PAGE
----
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Whiskey Sour

The best whiskey sour I have ever had was last summer at my fiancé's house. His father is great at making cocktails, and after I mentioned I had enjoyed a whiskey sour but wished it hadn't tasted so artificial, he decided to make one without the sweet and sour mix, instead using fresh fruit. Let me tell you, this is the way to go. With fresh orange juice, lemon juice, a little bit of sugar and bourbon, this whiskey sour became one of my absolute favorite mixed drinks. And it was "topped" with a cherry — a maraschino cherry, that is.

Ice Cream Float

Ben McPherson, left, and Matt Wommack are building a fan base for an eventual restaurant.
Courtesy of The Bull and the Pearl
Ben McPherson, left, and Matt Wommack are building a fan base for an eventual restaurant.
All this drink needs is a stick of sugar cane.
All this drink needs is a stick of sugar cane.

Cool treats like ice cream are wonderful during the summer, but they're even better when mixed with soda. One of my favorite combinations is lime sherbet with ginger ale. But if the tart-sweet combo isn't your cup of tea, you can always stick to something classic like vanilla ice cream and root beer, or take a sweeter route and try this recipe from the blog Eat. Drink. Love. This blogger makes a strawberry syrup, then adds about a quarter cup of the cold syrup to a tall glass, followed by a couple of scoops of strawberry ice cream and club soda.

Spiked Milkshake

Now if you want your dessert and your cocktail at the same time, make a milkshake with a little something extra. Try making a salted caramel one with vanilla ice cream, milk, salt, caramel sauce, and bourbon or tequila, or make things tropical by re-creating Bobby Flay's Bananas Foster Milkshake with rum, bananas, caramel, cinnamon, milk and vanilla ice cream. Of course, the standard ­Baileys milkshake works as well; how about a chocolate milkshake spiked with Baileys Irish Cream Liqueur?

Tequila Sunrise

Be careful when drinking a tequila sunrise. The intense sweetness makes it easy to chug...especially if you drink it with a straw. But if you can sip on one of these tequila-based cocktails with orange juice and grenadine, or pomegranate juice instead of grenadine, then you should definitely make one this summer. The bright orange juice layered with the deep pink/purple pomegranate juice will make for a beautiful presentation, too.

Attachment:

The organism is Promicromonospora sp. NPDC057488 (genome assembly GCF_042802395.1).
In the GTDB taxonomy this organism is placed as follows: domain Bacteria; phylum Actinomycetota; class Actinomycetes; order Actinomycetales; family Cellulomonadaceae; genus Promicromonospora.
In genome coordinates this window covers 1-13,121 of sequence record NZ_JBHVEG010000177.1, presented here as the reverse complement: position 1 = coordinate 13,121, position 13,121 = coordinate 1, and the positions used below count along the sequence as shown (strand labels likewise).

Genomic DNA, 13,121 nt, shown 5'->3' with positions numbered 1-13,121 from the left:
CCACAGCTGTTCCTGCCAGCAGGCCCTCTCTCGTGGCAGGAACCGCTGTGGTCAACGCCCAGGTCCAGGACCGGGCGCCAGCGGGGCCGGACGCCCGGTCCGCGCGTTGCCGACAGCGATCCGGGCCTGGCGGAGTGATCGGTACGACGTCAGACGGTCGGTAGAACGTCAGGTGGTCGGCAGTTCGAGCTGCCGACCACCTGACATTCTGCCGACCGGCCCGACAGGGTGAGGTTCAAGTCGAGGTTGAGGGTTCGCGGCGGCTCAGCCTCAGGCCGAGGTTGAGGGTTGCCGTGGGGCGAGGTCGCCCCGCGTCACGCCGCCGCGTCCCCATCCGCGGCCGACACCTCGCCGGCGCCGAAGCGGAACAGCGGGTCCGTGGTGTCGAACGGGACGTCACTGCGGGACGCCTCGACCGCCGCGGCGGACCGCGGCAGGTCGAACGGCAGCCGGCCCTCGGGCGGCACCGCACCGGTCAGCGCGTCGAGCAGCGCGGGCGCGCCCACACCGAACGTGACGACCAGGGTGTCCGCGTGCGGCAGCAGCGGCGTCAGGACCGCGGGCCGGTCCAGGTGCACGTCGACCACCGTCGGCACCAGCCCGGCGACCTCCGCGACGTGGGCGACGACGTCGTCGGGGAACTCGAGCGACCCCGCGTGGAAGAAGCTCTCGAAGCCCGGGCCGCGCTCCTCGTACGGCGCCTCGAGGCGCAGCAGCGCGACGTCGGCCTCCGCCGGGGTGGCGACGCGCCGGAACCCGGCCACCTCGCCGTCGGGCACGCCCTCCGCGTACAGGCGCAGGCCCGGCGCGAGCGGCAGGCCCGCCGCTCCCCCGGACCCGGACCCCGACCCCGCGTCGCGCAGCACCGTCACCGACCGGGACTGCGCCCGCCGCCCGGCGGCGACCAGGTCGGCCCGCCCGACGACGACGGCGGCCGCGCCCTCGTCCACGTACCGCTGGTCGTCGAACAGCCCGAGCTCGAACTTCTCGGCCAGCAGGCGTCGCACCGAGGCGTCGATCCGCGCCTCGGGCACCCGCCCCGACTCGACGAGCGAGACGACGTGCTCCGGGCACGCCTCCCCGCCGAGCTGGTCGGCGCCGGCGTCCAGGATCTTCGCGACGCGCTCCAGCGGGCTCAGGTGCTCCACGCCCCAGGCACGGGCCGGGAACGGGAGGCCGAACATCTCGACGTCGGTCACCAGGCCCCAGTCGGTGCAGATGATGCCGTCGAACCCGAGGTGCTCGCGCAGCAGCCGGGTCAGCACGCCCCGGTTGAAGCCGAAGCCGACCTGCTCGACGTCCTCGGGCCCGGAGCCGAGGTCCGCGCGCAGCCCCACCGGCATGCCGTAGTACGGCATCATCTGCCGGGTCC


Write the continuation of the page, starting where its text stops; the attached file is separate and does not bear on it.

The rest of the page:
Quench your thirst with this tart and sweet cocktail. A classic Paloma includes silver tequila, lime juice, grapefruit juice, sugar and club soda (some recipes suggest grapefruit soda instead of the juice and club soda). Combine all the ingredients except the soda in a cocktail shaker, then pour into a prepared highball glass with a salted rim garnished with a tart grapefruit slice. Topped with club soda (or grapefruit soda) and ice cubes, this fizzy, sweet and zippy drink is just what you need when lounging poolside.

Summer Fruit Sangria

Enjoy the flavors of the season by incorporating them into a sparkling white wine sangria with brandy. Take a whack at this recipe from Cooking Light magazine featuring cherries, blueberries, raspberries, strawberries and nectarines. Combine these five fruits with brandy, and let the flavors blend for approximately two hours. Add apricot nectar and a bottle of your choice of sparkling wine, such as Prosecco or Cava, a Spanish sparkling wine. Red wine is a perfectly acceptable substitution.

Mint Mojito

If you can't get away to the Bahamas this summer, then bring the Bahamas to you by making a mint mojito. Muddle mint with lime juice and sugar, then add white rum and club soda. Garnish it with a few more sprigs of mint and a stick of sugar cane. As you sip on this refreshing drink, take a bite off the sugar cane stick.

Orange Shandy

If you're more of a beer lover, then create a beer-based cocktail such as Martha Stewart's easy Orange Shandy. Make your own simple syrup, then combine with orange zest and coriander seeds. After it cools, strain it and add to orange juice and lemon juice. Combine this spiced orangeade with a light beer, such as a pale lager, pale ale or ginger beer.

Bar Beat

Julep Nears Opening
Alba Huerta talks Southern cocktail history.

Kaitlin Steinberg

'Who knew I could exercise so much patience?"

Alba Huerta laughed as she recounted the two-year process of getting her new Southern cocktail bar, Julep, from conception to opening. Well, almost opening. According to Huerta, we'll be sipping bourbon from beneath the shade of our wide-brimmed sun hats within the next three or four weeks.

Huerta is more than just an award-winning bartender from Anvil and The Pastry War, though. She's also quite the cocktail historian, as she's happy to prove whenever asked about the concept behind Julep.

"The julep was once medicine," Huerta says, explaining that the strong mint flavor would cover up the taste of harsh medicines. "Then it was a cocktail, and then a status symbol. It became important after the Civil War. The cost of ice was three times more than the cost of dairy, so if you could afford a julep filled with crushed ice, you'd made it."

Soon we'll all be able to feel like we've made it, too, when Julep opens at 1919 Washington. Huerta admits that the neighborhood isn't what it was when she acquired the space two years ago, but she's so pleased to open a lively bar in an area where the neighbors have embraced her and the concept. She says many people have asked about the location; most other businesses under the Clumsy Butcher restaurant group umbrella are ­either downtown or in Montrose.

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